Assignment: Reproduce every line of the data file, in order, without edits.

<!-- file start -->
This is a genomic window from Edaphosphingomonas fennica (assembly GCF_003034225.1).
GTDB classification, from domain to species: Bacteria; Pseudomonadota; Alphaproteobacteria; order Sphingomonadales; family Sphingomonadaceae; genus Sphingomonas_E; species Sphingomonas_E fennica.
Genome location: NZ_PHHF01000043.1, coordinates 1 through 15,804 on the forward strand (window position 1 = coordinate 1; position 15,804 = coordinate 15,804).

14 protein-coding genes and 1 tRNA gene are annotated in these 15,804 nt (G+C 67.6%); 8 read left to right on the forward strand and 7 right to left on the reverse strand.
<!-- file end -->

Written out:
This is a genomic window from Edaphosphingomonas fennica (assembly GCF_003034225.1).
GTDB classification, from domain to species: Bacteria; Pseudomonadota; Alphaproteobacteria; order Sphingomonadales; family Sphingomonadaceae; genus Sphingomonas_E; species Sphingomonas_E fennica.
Genome location: NZ_PHHF01000043.1, coordinates 1 through 15,804 on the forward strand (window position 1 = coordinate 1; position 15,804 = coordinate 15,804).

14 protein-coding genes and 1 tRNA gene are annotated in these 15,804 nt (G+C 67.6%); 8 read left to right on the forward strand and 7 right to left on the reverse strand.